Large expanses of glazing throughout give views of the surrounding agricultural land. The adjacent field, home to a herd of rare breed cattle. On the other side of the house is a walled garden with areas of terrace and lawn and, beyond, a private driveway with agricultural buildings that have been converted into a multi-car carport and garden stores. Beyond the walled garden, on the road side, is another area that has been planted as a wildflower meadow.
There is a further building, a former stable block, that has planning permission to be converted into a home office / studio or other use.
A full description by Nossiter of the recently-completed project can be read on the History section. It has been widely published in the UK and abroad, appearing on Dezeen, in Elle Deco and Dwell among others.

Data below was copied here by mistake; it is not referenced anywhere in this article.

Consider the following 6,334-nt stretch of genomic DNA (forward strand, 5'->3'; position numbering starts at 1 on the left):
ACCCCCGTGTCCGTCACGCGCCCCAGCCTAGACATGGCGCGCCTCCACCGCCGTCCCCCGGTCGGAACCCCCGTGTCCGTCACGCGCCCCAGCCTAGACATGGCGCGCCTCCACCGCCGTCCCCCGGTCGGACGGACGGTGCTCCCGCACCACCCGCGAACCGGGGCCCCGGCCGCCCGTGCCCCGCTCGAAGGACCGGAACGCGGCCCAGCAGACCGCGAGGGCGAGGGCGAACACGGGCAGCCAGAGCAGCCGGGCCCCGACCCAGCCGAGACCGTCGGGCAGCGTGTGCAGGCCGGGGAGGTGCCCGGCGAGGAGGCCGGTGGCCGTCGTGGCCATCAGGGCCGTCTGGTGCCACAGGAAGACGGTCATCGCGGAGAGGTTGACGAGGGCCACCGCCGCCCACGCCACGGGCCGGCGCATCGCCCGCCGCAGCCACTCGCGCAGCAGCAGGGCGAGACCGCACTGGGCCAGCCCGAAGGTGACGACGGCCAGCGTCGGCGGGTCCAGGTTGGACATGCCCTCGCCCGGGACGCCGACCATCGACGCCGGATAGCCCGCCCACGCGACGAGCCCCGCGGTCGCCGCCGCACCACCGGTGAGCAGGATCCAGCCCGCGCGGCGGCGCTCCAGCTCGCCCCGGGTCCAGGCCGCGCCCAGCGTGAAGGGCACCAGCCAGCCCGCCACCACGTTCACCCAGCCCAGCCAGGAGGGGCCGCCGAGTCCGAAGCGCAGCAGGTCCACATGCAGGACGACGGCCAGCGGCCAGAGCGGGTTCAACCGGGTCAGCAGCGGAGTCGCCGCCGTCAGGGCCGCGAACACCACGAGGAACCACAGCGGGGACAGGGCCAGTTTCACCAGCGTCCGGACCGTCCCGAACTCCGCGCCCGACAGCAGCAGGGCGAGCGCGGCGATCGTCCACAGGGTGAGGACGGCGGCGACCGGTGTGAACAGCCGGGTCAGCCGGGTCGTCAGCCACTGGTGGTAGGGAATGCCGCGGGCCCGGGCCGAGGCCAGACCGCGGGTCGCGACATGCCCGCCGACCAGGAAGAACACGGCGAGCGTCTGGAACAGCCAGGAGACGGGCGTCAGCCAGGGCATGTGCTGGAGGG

The Grade II listed buildings here have a quite an interesting history, having been part of the home farm for Assington Hall. In the mid 19th century, the Hall was owned by Sir John Gurdon, a progressive landowner who set up his farm as a co-operative and experimented with other radical ideas as part of the Model Farm movement. The unusual cruciform plan of the main barn is derived from the idea that it is beneficial to keep a number of different farming activities under one roof.
Assington is a thriving Suffolk village, close to the Essex border. Rural in character, the village has a farm shop, popular pub (Shoulder of Mutton) and a beautiful 15th Century church. It lies five miles from the town of Sudbury in one direction and less than ten miles from Colchester in the other and is located just next to the the Dedham Vale (now an A.O.N.B.), an area made famous by the paintings of John Constable.